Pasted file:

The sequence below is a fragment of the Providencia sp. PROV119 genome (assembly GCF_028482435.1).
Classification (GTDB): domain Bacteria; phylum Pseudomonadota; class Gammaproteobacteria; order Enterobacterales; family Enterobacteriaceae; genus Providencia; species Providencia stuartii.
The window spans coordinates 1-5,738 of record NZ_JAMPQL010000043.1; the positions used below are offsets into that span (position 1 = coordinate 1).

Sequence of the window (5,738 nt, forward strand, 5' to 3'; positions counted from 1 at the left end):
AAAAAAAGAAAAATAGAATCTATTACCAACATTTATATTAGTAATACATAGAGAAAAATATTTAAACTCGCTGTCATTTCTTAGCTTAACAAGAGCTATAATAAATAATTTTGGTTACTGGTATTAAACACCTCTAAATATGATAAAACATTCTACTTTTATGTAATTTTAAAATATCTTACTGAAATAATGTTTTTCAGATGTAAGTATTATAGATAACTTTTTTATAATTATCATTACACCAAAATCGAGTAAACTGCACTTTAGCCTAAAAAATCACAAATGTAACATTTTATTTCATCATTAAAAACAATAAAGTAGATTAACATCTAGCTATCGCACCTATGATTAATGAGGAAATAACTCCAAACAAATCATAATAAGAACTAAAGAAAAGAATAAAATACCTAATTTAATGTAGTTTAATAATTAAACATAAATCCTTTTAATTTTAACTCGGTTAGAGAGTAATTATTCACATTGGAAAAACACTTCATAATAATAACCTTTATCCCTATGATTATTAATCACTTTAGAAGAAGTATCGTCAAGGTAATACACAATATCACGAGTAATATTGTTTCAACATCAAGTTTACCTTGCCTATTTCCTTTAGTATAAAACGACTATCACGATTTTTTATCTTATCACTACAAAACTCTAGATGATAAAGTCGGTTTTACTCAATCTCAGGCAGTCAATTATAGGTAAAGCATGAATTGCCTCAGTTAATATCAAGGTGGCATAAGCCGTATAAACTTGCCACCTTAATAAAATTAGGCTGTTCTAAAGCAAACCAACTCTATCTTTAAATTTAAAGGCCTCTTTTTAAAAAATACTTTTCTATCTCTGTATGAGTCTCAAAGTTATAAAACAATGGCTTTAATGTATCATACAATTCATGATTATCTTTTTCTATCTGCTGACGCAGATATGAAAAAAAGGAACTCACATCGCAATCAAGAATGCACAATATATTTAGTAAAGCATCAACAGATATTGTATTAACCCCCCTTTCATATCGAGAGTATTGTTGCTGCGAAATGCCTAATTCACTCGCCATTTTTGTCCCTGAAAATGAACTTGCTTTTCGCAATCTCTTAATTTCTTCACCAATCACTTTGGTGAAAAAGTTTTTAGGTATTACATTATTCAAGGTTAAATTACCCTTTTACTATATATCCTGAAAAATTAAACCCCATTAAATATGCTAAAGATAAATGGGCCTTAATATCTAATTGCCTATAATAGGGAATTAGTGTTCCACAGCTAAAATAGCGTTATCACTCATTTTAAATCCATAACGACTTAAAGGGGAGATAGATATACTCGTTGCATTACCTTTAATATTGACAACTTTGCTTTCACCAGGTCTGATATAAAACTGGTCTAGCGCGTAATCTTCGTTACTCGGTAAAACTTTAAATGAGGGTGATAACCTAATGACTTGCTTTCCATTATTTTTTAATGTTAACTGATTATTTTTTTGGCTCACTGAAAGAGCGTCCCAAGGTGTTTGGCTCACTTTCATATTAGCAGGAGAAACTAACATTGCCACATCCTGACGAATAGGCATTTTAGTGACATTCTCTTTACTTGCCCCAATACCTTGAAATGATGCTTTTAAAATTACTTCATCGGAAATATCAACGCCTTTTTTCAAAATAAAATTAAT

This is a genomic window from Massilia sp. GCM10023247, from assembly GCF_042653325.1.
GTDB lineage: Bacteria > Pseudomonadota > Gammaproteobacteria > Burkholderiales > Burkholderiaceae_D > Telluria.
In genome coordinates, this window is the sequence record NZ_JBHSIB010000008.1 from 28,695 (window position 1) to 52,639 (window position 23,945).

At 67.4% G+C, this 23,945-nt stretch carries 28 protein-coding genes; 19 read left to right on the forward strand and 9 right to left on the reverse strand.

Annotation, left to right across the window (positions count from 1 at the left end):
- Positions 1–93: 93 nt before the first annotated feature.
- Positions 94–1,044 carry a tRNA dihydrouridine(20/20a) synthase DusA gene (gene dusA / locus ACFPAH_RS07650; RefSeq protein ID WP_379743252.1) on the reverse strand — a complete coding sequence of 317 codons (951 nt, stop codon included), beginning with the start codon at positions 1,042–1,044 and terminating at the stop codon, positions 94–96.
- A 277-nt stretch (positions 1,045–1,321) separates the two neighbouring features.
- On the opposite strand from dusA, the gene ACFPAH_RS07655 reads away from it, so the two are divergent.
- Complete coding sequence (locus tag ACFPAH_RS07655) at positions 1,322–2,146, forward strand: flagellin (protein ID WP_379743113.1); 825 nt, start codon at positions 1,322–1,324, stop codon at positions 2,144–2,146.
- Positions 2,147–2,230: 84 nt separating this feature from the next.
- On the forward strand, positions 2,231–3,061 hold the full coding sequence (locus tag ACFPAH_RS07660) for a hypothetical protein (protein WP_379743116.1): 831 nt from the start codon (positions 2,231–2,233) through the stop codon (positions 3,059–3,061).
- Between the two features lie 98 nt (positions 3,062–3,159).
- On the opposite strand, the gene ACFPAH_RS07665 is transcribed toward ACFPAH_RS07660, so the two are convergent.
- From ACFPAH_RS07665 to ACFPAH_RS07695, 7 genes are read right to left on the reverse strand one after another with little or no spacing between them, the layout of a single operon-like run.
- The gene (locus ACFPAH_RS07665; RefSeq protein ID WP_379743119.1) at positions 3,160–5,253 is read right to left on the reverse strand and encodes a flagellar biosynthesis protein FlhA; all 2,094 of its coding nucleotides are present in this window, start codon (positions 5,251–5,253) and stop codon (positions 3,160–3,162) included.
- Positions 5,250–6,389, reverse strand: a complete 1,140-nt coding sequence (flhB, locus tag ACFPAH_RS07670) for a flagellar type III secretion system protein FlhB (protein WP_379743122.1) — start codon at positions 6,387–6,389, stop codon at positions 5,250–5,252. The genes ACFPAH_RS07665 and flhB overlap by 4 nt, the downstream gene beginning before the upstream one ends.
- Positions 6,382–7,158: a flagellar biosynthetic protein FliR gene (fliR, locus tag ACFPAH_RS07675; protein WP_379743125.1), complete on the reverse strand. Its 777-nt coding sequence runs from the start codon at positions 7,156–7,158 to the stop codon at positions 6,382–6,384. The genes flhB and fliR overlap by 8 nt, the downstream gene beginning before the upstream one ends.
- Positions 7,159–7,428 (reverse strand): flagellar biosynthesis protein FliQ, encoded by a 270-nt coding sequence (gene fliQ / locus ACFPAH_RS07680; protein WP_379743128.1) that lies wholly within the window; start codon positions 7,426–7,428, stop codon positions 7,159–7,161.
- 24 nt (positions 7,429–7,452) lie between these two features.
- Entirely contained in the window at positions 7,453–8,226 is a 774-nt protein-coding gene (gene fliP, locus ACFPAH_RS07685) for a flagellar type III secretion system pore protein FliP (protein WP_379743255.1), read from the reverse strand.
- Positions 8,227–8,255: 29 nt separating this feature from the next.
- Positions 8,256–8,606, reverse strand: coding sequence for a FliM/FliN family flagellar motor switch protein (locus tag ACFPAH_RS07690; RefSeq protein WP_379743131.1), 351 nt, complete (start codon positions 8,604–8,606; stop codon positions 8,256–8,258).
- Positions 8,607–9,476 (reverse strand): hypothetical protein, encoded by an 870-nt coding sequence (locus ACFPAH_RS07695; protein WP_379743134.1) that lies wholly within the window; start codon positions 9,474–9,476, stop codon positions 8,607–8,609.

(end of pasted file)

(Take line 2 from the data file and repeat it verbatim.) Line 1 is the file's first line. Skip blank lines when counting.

Classification (GTDB): domain Bacteria; phylum Pseudomonadota; class Gammaproteobacteria; order Enterobacterales; family Enterobacteriaceae; genus Providencia; species Providencia stuartii.